Adam Lanza bullied as student at Sandy Hook, his mother considered suing(Read article summary)
Adam Lanza bullied? While a student at Sandy Hook Elementary School in Newtown, Conn., Adam Lanza was bullied, a family member told the New York Daily News. Lanza killed 20 students and six staff members at the school in December.
Jason DeCrow/Associated Press
The bullying was so bad that Lanza’s mother, Nancy, thought about suing Sandy Hook Elementary School after her son came home with bruises “all over his body” on multiple occasions, a family member told The News.
“Nancy felt fiercely protective of him,” the relative told The News. “She was convinced the school wasn’t doing enough to protect Adam. It made her irate.”
Lanza’s mother went so far as to attend school with him to try and witness his classmates taunting and “assaulting” him.
According to The News:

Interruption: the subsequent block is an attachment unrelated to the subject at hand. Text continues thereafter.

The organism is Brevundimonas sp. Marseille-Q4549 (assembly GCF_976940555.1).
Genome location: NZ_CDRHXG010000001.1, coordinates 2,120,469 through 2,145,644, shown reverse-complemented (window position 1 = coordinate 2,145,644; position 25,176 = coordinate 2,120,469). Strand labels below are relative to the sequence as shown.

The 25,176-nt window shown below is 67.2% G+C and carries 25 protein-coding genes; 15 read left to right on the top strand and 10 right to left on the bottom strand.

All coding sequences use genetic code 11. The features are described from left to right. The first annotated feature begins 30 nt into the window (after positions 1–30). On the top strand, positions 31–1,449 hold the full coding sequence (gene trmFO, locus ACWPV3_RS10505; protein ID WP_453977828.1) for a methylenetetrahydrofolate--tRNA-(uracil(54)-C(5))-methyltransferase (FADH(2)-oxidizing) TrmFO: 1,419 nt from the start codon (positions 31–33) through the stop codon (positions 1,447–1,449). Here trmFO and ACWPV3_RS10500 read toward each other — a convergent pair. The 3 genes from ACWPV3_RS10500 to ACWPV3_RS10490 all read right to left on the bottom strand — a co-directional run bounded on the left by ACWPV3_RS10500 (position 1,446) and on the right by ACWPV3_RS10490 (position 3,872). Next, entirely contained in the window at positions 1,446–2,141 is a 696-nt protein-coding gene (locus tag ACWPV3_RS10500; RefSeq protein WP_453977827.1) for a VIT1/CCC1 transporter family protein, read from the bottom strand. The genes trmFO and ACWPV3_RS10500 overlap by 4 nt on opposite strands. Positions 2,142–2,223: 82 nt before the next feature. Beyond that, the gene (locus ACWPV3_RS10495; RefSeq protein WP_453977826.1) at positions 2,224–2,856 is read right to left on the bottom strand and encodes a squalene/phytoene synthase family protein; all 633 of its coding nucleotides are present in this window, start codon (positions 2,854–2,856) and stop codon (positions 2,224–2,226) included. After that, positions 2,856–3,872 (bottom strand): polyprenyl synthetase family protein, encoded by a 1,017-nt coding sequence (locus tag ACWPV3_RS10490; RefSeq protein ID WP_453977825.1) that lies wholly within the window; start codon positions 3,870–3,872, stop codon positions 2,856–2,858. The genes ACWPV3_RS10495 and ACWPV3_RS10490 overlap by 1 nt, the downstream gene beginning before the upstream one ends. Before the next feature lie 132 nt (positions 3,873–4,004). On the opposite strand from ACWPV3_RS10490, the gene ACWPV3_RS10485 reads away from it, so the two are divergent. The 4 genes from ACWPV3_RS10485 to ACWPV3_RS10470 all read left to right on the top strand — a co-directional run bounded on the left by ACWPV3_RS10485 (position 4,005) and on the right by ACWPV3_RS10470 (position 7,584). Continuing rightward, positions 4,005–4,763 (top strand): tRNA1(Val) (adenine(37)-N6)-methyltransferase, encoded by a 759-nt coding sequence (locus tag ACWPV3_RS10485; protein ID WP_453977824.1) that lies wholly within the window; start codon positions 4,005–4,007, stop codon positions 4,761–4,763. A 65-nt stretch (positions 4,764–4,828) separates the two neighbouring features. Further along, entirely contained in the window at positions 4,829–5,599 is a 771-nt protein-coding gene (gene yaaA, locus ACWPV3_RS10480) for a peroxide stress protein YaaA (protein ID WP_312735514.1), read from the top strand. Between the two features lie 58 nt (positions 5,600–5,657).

"The relative said Adam Lanza never seemed emotionally right after his time in Sandy Hook. Nancy Lanza switched him to another school after sixth grade.
'He was a sick boy,' the relative told The News."
The Christian Science Monitor’s Modern Parenthood blog has reported extensively on bullying in school:
Who bullied Lanza at Sandy Hook? The family member did not tell The News, but the Monitor’s top five myths about bullies can help to dispel any rash conclusions about the type of person Lanza’s bully or bullies were.
While Lanza never told his mother about his bullies, Modern Parenthood contributor Amy McKinnon’s son did. She heard all about the teasing and hitting and told her son he should hit back, but he said he wouldn’t. Her essay echoes how powerless a parent can feel when their child is a victim of bullying.
Contributor Deirdre Graves writes in “Bully watch: Raising a cowboy unafraid to wear blue nail polish” about raising a son to be different in a school system where the different ones seem to get bullied the most.
And Modern Parenthood blogger Stephanie Hanes this fall focused on the proliferation of anti-bullying legislation across the country — in 15 years, bullying legislation made its way into law in 49 states.